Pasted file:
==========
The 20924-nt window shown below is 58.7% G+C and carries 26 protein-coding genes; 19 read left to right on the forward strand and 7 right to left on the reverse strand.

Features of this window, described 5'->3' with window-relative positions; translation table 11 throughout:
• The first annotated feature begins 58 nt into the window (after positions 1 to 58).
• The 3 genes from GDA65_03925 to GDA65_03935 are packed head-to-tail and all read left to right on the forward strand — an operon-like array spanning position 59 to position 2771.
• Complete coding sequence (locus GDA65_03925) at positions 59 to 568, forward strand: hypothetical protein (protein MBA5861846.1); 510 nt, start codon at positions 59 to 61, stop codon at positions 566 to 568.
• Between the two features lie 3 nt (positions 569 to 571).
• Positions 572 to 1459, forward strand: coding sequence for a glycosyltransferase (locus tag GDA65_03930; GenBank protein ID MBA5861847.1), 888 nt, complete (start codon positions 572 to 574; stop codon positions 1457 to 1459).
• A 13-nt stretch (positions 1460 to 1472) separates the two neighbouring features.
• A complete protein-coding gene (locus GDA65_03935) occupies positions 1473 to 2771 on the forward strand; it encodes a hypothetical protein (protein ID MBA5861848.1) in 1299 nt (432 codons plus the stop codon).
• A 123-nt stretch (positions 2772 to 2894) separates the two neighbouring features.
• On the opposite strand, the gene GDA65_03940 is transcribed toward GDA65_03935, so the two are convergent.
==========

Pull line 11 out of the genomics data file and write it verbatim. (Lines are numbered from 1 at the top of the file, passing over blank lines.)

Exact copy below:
• On the opposite strand, the gene GDA65_03940 is transcribed toward GDA65_03935, so the two are convergent.